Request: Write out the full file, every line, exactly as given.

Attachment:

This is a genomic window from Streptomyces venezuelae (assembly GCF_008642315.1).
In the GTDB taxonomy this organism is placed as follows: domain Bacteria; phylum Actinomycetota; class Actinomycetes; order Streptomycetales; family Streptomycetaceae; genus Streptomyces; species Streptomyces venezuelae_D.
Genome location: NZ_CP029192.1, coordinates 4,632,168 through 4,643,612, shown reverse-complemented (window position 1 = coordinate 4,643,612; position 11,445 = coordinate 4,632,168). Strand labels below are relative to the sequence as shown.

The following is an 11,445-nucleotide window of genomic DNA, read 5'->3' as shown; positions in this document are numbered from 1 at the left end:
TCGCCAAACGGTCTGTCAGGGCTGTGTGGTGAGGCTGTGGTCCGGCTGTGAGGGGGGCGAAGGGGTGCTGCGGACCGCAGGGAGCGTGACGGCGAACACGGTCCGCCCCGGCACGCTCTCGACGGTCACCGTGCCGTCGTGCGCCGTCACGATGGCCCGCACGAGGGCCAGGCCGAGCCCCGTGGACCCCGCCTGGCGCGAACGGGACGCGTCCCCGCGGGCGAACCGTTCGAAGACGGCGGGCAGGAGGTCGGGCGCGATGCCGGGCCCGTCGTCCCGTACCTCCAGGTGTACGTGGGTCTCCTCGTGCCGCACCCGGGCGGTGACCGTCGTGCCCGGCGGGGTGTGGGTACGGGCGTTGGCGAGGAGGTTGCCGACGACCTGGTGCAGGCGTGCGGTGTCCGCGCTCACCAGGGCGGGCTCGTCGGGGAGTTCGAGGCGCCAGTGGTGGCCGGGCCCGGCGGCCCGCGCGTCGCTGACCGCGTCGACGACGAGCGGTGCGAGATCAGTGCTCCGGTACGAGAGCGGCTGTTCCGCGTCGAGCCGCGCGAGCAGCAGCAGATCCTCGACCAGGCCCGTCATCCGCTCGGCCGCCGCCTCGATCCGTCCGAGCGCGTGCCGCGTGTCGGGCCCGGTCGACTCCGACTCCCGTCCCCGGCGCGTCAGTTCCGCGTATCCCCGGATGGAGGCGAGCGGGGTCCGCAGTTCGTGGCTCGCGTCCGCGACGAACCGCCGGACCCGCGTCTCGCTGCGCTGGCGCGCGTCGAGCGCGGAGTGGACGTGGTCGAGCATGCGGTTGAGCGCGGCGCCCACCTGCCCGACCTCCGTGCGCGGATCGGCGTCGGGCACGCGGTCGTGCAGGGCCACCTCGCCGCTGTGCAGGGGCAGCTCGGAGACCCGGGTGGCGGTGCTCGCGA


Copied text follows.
This is a genomic window from Streptomyces venezuelae (assembly GCF_008642315.1).
In the GTDB taxonomy this organism is placed as follows: domain Bacteria; phylum Actinomycetota; class Actinomycetes; order Streptomycetales; family Streptomycetaceae; genus Streptomyces; species Streptomyces venezuelae_D.
Genome location: NZ_CP029192.1, coordinates 4,632,168 through 4,643,612, shown reverse-complemented (window position 1 = coordinate 4,643,612; position 11,445 = coordinate 4,632,168). Strand labels below are relative to the sequence as shown.

The following is an 11,445-nucleotide window of genomic DNA, read 5'->3' as shown; positions in this document are numbered from 1 at the left end:
TCGCCAAACGGTCTGTCAGGGCTGTGTGGTGAGGCTGTGGTCCGGCTGTGAGGGGGGCGAAGGGGTGCTGCGGACCGCAGGGAGCGTGACGGCGAACACGGTCCGCCCCGGCACGCTCTCGACGGTCACCGTGCCGTCGTGCGCCGTCACGATGGCCCGCACGAGGGCCAGGCCGAGCCCCGTGGACCCCGCCTGGCGCGAACGGGACGCGTCCCCGCGGGCGAACCGTTCGAAGACGGCGGGCAGGAGGTCGGGCGCGATGCCGGGCCCGTCGTCCCGTACCTCCAGGTGTACGTGGGTCTCCTCGTGCCGCACCCGGGCGGTGACCGTCGTGCCCGGCGGGGTGTGGGTACGGGCGTTGGCGAGGAGGTTGCCGACGACCTGGTGCAGGCGTGCGGTGTCCGCGCTCACCAGGGCGGGCTCGTCGGGGAGTTCGAGGCGCCAGTGGTGGCCGGGCCCGGCGGCCCGCGCGTCGCTGACCGCGTCGACGACGAGCGGTGCGAGATCAGTGCTCCGGTACGAGAGCGGCTGTTCCGCGTCGAGCCGCGCGAGCAGCAGCAGATCCTCGACCAGGCCCGTCATCCGCTCGGCCGCCGCCTCGATCCGTCCGAGCGCGTGCCGCGTGTCGGGCCCGGTCGACTCCGACTCCCGTCCCCGGCGCGTCAGTTCCGCGTATCCCCGGATGGAGGCGAGCGGGGTCCGCAGTTCGTGGCTCGCGTCCGCGACGAACCGCCGGACCCGCGTCTCGCTGCGCTGGCGCGCGTCGAGCGCGGAGTGGACGTGGTCGAGCATGCGGTTGAGCGCGGCGCCCACCTGCCCGACCTCCGTGCGCGGATCGGCGTCGGGCACGCGGTCGTGCAGGGCCACCTCGCCGCTGTGCAGGGGCAGCTCGGAGACCCGGGTGGCGGTGCTCGCGA